I have a stack of vinyl records from the 60s and 70s. I OWN them. I can do whatever I want with them. I have over 2500 printed books and I OWN them and can do as I please with each one. Some of the books are nearly 100 years old. A few older.

When hurricanes hit and knock out the power for several days, I can read my books by candle light and not worry about conserving batteries. I can drop a book off a cliff, go down, pick it up and still read it. My heirs can inherit my books. I've managed to buy out of print, hard cover books I loved as a kid in second grade which you'll never find online in code.

A couple of my books aren't very valuable now, but in about 100 years they will be. I suspect a 100 year old Kindle will not even work and none of the technology of the time will be able to read the codes the books it contains are written in. (Programs I bought when PC's first hit the market can't be run on current machines.)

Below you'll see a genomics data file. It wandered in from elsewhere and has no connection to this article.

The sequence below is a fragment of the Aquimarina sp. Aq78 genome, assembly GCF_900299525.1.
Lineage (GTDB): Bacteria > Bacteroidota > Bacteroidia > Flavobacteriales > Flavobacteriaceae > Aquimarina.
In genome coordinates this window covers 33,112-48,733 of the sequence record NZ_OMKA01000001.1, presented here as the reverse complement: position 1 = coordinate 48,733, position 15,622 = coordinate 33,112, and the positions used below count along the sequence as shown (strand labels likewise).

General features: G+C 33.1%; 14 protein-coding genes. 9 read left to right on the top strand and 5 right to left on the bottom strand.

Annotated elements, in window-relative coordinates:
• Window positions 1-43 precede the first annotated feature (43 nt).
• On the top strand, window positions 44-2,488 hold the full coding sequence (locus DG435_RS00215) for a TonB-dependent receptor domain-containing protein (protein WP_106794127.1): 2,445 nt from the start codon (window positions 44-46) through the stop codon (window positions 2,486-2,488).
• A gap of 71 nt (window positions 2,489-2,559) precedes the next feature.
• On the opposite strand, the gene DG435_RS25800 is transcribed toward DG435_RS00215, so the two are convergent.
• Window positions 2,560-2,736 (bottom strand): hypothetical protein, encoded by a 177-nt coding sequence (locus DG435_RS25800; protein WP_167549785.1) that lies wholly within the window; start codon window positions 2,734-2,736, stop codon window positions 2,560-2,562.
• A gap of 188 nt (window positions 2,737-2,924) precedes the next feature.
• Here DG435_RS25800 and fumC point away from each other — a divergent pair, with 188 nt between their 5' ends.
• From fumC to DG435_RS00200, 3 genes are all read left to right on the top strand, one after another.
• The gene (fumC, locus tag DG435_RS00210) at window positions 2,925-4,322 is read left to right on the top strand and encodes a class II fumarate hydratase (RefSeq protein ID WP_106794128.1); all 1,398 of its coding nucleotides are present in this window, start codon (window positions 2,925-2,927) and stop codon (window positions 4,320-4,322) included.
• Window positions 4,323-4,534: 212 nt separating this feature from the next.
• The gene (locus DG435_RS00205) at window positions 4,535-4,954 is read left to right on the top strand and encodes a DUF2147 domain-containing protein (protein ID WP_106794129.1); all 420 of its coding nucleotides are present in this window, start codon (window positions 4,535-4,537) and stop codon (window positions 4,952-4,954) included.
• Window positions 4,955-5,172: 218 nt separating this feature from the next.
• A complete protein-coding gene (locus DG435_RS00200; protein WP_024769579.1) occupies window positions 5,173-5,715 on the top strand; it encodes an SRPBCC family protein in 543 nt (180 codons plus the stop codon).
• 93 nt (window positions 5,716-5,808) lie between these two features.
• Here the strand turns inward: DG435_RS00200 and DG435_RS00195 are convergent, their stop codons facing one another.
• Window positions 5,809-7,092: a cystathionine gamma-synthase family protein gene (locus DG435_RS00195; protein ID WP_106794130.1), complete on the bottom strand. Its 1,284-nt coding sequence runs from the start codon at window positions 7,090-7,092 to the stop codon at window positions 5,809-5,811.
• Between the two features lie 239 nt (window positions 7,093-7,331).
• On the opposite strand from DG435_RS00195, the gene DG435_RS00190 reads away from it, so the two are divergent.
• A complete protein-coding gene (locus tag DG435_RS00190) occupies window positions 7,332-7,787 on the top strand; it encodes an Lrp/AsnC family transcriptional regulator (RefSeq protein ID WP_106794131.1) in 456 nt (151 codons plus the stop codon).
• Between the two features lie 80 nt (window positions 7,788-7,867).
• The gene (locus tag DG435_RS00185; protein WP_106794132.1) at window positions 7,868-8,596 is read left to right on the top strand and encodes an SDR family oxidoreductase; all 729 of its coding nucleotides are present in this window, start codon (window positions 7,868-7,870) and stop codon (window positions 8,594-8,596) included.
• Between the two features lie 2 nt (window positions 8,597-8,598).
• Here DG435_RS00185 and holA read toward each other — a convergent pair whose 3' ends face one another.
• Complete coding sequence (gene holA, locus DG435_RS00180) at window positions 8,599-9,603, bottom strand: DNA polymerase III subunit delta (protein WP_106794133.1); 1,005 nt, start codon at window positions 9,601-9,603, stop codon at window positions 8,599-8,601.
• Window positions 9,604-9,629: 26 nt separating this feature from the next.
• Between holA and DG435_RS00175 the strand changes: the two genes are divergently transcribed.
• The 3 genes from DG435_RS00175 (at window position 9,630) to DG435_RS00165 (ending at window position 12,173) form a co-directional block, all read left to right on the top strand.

It's still too early with digital technology to feel safe with online security and ownership is questionable when you use another companies software to store stuff. Far too many hackers out there exploiting the system and far too many lawyers figuring out ways to make it so you actually do not own that $300 software you bought and installed.

BTW. Music CDs are going the way of the vinyl record already.
 
2012-08-24 01:36:05 PM
Any music I buy is stored on my PC hard drive. Once a month, I back up everything on my hard drive to an external hard drive. If I die, my heirs take the hard drive and divvy everything up. As for books, it would seem that the person that has my kindle gets everything on it.
 
2012-08-24 02:03:47 PM
My movies and music ripped from my CD's or bought legally are usually cracked or ripped by me for backup but Today, these are wanted by the RIAA, if they survive. and If you want entertainment..if found no where else..and if you can find them...maybe you can listen to ...My Hard drive.